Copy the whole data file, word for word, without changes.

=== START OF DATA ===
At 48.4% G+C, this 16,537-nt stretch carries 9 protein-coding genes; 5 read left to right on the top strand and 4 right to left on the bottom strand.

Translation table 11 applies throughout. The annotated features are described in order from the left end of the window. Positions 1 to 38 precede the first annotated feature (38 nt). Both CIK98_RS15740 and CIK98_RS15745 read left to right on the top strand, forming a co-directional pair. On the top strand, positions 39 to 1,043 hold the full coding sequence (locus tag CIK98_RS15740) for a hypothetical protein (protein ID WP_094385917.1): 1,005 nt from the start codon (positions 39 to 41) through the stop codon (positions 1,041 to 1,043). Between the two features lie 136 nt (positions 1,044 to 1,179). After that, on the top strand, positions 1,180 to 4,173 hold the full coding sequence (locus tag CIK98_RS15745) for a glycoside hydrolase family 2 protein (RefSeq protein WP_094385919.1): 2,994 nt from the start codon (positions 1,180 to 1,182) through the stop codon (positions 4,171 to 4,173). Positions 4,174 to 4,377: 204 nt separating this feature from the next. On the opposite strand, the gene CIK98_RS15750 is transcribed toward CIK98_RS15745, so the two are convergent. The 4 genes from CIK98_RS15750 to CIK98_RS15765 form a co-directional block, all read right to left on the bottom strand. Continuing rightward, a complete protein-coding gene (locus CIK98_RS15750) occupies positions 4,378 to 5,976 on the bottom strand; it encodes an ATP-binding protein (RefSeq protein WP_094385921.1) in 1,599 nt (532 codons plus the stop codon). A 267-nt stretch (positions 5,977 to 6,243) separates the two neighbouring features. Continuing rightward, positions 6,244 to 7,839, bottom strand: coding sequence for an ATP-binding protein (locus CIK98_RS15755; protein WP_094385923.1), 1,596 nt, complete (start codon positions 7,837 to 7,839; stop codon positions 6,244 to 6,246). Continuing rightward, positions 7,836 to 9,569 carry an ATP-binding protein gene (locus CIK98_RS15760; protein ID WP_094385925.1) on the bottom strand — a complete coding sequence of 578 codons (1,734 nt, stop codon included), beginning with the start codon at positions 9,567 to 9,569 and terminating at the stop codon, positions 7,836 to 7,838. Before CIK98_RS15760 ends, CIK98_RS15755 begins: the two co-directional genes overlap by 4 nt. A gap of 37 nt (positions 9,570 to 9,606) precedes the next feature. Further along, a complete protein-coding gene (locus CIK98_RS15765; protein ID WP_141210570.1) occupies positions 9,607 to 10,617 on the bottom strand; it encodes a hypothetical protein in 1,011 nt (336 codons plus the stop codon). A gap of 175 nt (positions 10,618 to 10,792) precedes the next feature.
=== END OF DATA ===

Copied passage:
At 48.4% G+C, this 16,537-nt stretch carries 9 protein-coding genes; 5 read left to right on the top strand and 4 right to left on the bottom strand.

Translation table 11 applies throughout. The annotated features are described in order from the left end of the window. Positions 1 to 38 precede the first annotated feature (38 nt). Both CIK98_RS15740 and CIK98_RS15745 read left to right on the top strand, forming a co-directional pair. On the top strand, positions 39 to 1,043 hold the full coding sequence (locus tag CIK98_RS15740) for a hypothetical protein (protein ID WP_094385917.1): 1,005 nt from the start codon (positions 39 to 41) through the stop codon (positions 1,041 to 1,043). Between the two features lie 136 nt (positions 1,044 to 1,179). After that, on the top strand, positions 1,180 to 4,173 hold the full coding sequence (locus tag CIK98_RS15745) for a glycoside hydrolase family 2 protein (RefSeq protein WP_094385919.1): 2,994 nt from the start codon (positions 1,180 to 1,182) through the stop codon (positions 4,171 to 4,173). Positions 4,174 to 4,377: 204 nt separating this feature from the next. On the opposite strand, the gene CIK98_RS15750 is transcribed toward CIK98_RS15745, so the two are convergent. The 4 genes from CIK98_RS15750 to CIK98_RS15765 form a co-directional block, all read right to left on the bottom strand. Continuing rightward, a complete protein-coding gene (locus CIK98_RS15750) occupies positions 4,378 to 5,976 on the bottom strand; it encodes an ATP-binding protein (RefSeq protein WP_094385921.1) in 1,599 nt (532 codons plus the stop codon). A 267-nt stretch (positions 5,977 to 6,243) separates the two neighbouring features. Continuing rightward, positions 6,244 to 7,839, bottom strand: coding sequence for an ATP-binding protein (locus CIK98_RS15755; protein WP_094385923.1), 1,596 nt, complete (start codon positions 7,837 to 7,839; stop codon positions 6,244 to 6,246). Continuing rightward, positions 7,836 to 9,569 carry an ATP-binding protein gene (locus CIK98_RS15760; protein ID WP_094385925.1) on the bottom strand — a complete coding sequence of 578 codons (1,734 nt, stop codon included), beginning with the start codon at positions 9,567 to 9,569 and terminating at the stop codon, positions 7,836 to 7,838. Before CIK98_RS15760 ends, CIK98_RS15755 begins: the two co-directional genes overlap by 4 nt. A gap of 37 nt (positions 9,570 to 9,606) precedes the next feature. Further along, a complete protein-coding gene (locus CIK98_RS15765; protein ID WP_141210570.1) occupies positions 9,607 to 10,617 on the bottom strand; it encodes a hypothetical protein in 1,011 nt (336 codons plus the stop codon). A gap of 175 nt (positions 10,618 to 10,792) precedes the next feature.